Anna Petrova, Max Bragado-Darman & Thomas Yee
The Monterey Symphony under the direction of Max Bragado-Darman continued its 2013 portion of its current season last night at Sunset Center with a concert that featured a reduced orchestra, mostly of strings, although with some winds and percussion added for part of the program. Since it is always a pleasure to attend a concert and hear works that most of us have never heard in live performance previously, we welcomed an opportunity to hear Eduard Toldrá’s Vistes al mar (“Sea Views”) and Joaquin Turina’s La oración del torero, which complimented nicely the performances of Mozart’s Concerto No. 13 and Dvořák’s Serenade in E Major.
The opening work by Toldrá is well crafted for string orchestra and its first and last movements featured some lovely string writing that showed off the Monterey Symphony strings to their best advantage. Especially moving were the poignant and subdued slow movement’s softer sections where we heard expressive pianissimos and an effective coda, which included a brief, sweet solo by concert master Thomas Yee.
Our soloist for the evening, Bulgarian born pianist Anna Petrova, performed Mozart’s Concerto No. 13, K. 415, a work sometimes played a quatro with a string quartet, but on this occasion heard with string orchestra augmented by winds and percussion. Petrova, appearing for the first time as soloist with the Monterey Symphony, won the hearts of the audience with a sparkling performance of the outer movements and charmed us with her sweet playing of the aria-like second movement. There was a lot of vitality in her crisp playing, and she made the most of Mozart’s surprising excursions into unexpected tonalities and moments of Sturm und Drang. It was in the final Rondo movement that she made her strongest impression, for it was Mozart at his best, bringing out in Petrova an impetuous excitement that stirred the audience to its feet at its conclusion. Responding to the prolonged applause, Maestro Max gestured for her to return to the piano for an encore. Petrova announced from the stage that she would play a short encore by György Ligeti, “The Sorcerer’s Apprentice” (der Zauberlehrling), from his Etudes, Book 2. It was all too brief, but it showed off another aspect of her refined keyboard mastery.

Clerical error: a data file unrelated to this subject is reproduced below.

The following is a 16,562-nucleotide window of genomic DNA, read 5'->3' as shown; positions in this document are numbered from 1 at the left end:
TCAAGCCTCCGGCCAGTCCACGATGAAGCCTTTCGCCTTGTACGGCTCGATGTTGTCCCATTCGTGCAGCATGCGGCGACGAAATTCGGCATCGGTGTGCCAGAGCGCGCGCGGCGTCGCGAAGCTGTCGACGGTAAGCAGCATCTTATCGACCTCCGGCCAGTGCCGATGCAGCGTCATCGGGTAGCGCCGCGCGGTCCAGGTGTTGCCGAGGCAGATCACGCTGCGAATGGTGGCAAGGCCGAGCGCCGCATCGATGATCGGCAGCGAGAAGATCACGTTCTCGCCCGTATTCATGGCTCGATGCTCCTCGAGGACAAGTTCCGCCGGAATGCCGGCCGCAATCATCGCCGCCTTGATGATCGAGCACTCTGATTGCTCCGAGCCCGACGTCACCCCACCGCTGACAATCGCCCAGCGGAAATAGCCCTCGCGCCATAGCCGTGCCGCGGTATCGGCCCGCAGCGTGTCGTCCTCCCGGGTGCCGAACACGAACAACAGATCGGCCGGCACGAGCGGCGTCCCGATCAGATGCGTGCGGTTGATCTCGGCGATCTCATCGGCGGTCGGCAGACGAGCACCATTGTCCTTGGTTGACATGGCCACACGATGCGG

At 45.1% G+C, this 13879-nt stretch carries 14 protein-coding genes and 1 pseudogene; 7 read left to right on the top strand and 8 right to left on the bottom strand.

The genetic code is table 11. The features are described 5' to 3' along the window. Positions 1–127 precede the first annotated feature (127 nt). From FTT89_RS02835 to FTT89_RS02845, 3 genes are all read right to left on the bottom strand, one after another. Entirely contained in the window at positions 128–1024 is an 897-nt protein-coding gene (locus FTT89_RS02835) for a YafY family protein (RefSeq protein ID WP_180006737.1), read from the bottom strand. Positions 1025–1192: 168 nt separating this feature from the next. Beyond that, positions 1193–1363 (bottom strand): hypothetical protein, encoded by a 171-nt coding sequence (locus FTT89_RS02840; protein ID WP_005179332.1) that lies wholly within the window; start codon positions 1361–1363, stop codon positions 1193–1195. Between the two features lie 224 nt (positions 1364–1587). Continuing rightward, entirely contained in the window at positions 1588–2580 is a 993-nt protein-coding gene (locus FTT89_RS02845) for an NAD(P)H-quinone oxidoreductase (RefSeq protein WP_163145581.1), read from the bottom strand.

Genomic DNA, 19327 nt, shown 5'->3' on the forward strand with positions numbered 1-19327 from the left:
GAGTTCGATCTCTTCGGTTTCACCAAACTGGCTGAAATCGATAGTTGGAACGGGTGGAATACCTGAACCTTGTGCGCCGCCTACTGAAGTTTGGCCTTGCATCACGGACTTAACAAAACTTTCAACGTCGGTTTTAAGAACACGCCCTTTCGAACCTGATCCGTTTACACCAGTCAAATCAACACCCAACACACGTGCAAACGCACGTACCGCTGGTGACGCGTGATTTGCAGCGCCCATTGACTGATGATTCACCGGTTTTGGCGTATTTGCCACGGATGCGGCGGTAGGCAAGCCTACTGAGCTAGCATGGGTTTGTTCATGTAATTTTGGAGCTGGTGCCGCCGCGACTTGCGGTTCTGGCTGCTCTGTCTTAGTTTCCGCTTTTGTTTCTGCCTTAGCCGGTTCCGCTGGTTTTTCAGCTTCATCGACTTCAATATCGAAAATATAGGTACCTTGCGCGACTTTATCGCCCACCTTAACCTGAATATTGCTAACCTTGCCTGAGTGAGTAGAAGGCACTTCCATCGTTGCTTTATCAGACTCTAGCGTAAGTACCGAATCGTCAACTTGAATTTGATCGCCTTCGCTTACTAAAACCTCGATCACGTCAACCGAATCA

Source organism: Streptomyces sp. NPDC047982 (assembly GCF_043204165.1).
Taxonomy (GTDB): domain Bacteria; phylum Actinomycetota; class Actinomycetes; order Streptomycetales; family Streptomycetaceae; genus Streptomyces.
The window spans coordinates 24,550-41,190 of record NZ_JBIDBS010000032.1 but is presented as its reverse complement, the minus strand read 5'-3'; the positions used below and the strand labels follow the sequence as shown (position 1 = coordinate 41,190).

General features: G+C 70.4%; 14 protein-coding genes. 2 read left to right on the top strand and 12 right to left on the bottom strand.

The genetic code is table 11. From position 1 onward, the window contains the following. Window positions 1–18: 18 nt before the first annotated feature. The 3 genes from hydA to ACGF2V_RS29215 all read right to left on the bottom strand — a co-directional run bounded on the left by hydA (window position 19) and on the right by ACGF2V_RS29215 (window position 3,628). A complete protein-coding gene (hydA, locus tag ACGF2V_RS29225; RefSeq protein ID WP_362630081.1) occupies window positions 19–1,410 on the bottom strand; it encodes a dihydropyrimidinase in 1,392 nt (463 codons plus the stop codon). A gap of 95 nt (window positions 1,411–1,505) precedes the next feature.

After intermission we heard Joaquin Turina’s La oración del torero (“The Bullfighter’s Prayer”), and it turned out to be a stunning piece featuring shimmering strings and lovely Catalan melodies with a hint of Flamenco. The ending of this piece was amazing, as Maestro Max led the strings in a prolonged and gradual decrescendo that seemed to go on forever. I don’t know about the rest of the audience, but I was holding my breath and enjoying the last possible moment when the sound finally disappeared. Few orchestra string sections are capable of this kind of magic.
Rounding off the evening was a performance of Dvořák’s Serenade in E Major, a wonderful example of Dvorak’s melodic gifts and splendid Romantic imagination, which is present, from beginning to end throughout these five movements. The Tempo di Valse second movement was especially charming and the windup of the last movement was exhilirating